over 2 years ago • 3 mins
A long-term asset allocation in the WisdomTree China ex-State-Owned Enterprises ETF (ticker: CXSE). Building long-term wealth relies on making regular investments, and for most people, a large chunk of those investments will be in passive stock ETFs.
But instead of counting on the US to outperform in the next 30 years like it has over the past three decades, I’m recommending that people up their allocation to the other possible economic leader: China. However, stock market returns in China have been dragged down by underwhelming performance at massive state-owned enterprises (SOEs) such as banks. Excluding those SOEs and indexing only to companies with a private ownership has provided superior returns in recent years – and will, I believe, continue to do so.
It tracks Chinese stocks listed on exchanges across the world, but with a special twist of excluding companies that are more than 20% owned by the government.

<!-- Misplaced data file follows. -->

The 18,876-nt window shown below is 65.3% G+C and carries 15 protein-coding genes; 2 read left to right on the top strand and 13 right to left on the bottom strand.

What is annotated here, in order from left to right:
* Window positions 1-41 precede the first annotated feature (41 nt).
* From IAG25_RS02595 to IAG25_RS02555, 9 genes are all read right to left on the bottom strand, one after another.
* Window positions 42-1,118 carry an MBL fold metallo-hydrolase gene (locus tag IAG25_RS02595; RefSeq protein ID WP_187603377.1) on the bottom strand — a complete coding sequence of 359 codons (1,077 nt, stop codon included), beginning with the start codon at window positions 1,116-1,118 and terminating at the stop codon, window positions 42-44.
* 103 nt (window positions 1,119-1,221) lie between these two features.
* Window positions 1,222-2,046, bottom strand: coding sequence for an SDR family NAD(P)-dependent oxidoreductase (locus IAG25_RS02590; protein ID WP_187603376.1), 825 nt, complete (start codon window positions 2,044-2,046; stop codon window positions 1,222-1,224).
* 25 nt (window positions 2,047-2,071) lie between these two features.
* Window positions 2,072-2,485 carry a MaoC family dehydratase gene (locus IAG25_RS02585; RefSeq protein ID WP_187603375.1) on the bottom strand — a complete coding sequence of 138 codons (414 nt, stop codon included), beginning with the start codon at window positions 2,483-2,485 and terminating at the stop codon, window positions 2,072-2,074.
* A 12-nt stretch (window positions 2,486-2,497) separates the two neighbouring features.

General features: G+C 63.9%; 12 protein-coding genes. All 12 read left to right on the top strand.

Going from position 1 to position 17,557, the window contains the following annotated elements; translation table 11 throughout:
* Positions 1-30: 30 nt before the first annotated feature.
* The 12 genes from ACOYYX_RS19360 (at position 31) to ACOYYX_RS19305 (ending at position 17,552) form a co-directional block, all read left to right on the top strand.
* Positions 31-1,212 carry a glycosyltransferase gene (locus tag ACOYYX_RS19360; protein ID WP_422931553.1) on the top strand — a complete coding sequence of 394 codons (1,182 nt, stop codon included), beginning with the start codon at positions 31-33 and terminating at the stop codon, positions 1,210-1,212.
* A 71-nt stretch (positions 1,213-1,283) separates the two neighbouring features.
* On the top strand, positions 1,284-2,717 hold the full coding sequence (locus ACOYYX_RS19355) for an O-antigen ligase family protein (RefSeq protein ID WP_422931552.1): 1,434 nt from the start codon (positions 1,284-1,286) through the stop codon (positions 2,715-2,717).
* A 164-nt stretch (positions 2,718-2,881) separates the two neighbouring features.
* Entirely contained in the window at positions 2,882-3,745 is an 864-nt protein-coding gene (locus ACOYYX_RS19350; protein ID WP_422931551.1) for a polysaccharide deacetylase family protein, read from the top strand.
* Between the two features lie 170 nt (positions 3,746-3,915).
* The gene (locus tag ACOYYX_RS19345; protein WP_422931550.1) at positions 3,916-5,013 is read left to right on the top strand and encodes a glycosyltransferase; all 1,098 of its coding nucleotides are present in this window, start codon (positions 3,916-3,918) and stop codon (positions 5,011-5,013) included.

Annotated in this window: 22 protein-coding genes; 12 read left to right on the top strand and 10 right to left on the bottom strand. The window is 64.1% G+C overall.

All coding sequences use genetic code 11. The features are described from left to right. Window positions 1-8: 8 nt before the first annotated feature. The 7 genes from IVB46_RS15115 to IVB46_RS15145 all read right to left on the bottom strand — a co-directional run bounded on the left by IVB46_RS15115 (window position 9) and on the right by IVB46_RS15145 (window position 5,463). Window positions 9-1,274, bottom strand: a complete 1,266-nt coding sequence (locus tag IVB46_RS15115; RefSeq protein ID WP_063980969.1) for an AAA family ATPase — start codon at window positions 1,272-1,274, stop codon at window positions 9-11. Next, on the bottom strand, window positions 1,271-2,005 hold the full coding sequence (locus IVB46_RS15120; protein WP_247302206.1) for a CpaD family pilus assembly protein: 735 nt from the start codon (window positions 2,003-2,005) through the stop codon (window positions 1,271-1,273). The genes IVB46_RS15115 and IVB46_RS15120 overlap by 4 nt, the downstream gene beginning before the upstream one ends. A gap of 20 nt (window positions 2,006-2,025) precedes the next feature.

I’m watching the actions of major index providers like MSCI and FTSE Russell. These firms should, over time, increase the weighting of Chinese stocks in global benchmarks, bringing hundreds of billions of dollars into China’s markets.
As the global economy reblances away from the US and towards China over the next five to 20 years, Chinese stocks should provide the sorts of returns that their American counterparts have over the past two or three decades.
There are still significant risks that may stop China becoming a leading global economy alongside the US. While China’s growth has been very rapid since the turn of the century, there’s no guarantee it can be sustained. And within China, the pressure to switch to a more democratic system of government might become harder and harder to resist – potentially hurting growth.
I’m not suggesting that people throw everything they have into Chinese stocks, just that they should increase their allocations closer to China’s share of the global economy (eg. 10-15%). Betting your entire portfolio on any single economy – including the US – is unlikely to be the most prudent strategy for building wealth over the long term.
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